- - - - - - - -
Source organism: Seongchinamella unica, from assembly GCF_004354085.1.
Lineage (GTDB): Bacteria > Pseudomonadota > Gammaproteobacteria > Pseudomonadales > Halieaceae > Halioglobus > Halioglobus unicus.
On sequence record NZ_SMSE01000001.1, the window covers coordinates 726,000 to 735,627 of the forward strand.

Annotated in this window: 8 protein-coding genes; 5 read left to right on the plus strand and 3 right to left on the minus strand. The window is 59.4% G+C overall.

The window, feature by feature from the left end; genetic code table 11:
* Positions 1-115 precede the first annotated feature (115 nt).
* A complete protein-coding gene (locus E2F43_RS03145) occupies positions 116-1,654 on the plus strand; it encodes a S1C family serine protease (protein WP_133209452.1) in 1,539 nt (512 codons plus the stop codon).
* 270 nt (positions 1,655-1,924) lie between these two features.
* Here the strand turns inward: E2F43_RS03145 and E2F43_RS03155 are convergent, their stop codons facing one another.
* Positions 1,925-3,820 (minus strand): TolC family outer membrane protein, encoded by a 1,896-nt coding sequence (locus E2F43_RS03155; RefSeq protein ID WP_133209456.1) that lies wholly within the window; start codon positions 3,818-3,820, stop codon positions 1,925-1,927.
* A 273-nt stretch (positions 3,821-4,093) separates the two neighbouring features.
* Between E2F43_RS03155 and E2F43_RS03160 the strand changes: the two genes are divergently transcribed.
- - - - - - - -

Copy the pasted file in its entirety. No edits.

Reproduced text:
Source organism: Seongchinamella unica, from assembly GCF_004354085.1.
Lineage (GTDB): Bacteria > Pseudomonadota > Gammaproteobacteria > Pseudomonadales > Halieaceae > Halioglobus > Halioglobus unicus.
On sequence record NZ_SMSE01000001.1, the window covers coordinates 726,000 to 735,627 of the forward strand.

Annotated in this window: 8 protein-coding genes; 5 read left to right on the plus strand and 3 right to left on the minus strand. The window is 59.4% G+C overall.

The window, feature by feature from the left end; genetic code table 11:
* Positions 1-115 precede the first annotated feature (115 nt).
* A complete protein-coding gene (locus E2F43_RS03145) occupies positions 116-1,654 on the plus strand; it encodes a S1C family serine protease (protein WP_133209452.1) in 1,539 nt (512 codons plus the stop codon).
* 270 nt (positions 1,655-1,924) lie between these two features.
* Here the strand turns inward: E2F43_RS03145 and E2F43_RS03155 are convergent, their stop codons facing one another.
* Positions 1,925-3,820 (minus strand): TolC family outer membrane protein, encoded by a 1,896-nt coding sequence (locus E2F43_RS03155; RefSeq protein ID WP_133209456.1) that lies wholly within the window; start codon positions 3,818-3,820, stop codon positions 1,925-1,927.
* A 273-nt stretch (positions 3,821-4,093) separates the two neighbouring features.
* Between E2F43_RS03155 and E2F43_RS03160 the strand changes: the two genes are divergently transcribed.